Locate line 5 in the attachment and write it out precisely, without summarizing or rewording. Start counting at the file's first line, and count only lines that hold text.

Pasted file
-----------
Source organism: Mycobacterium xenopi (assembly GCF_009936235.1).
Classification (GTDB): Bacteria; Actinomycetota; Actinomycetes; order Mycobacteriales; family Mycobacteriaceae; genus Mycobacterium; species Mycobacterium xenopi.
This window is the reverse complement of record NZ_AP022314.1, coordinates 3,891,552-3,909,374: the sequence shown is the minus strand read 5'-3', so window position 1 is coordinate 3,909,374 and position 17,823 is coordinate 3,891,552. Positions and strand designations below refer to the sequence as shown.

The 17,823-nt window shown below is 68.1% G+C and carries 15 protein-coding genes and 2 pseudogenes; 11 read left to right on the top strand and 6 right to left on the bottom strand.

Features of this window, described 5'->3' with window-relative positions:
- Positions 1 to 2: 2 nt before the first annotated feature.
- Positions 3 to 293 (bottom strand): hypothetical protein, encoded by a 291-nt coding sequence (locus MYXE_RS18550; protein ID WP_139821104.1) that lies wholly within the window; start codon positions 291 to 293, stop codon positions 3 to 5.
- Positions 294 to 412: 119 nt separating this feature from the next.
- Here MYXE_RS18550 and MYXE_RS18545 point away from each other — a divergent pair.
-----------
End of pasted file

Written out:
Features of this window, described 5'->3' with window-relative positions: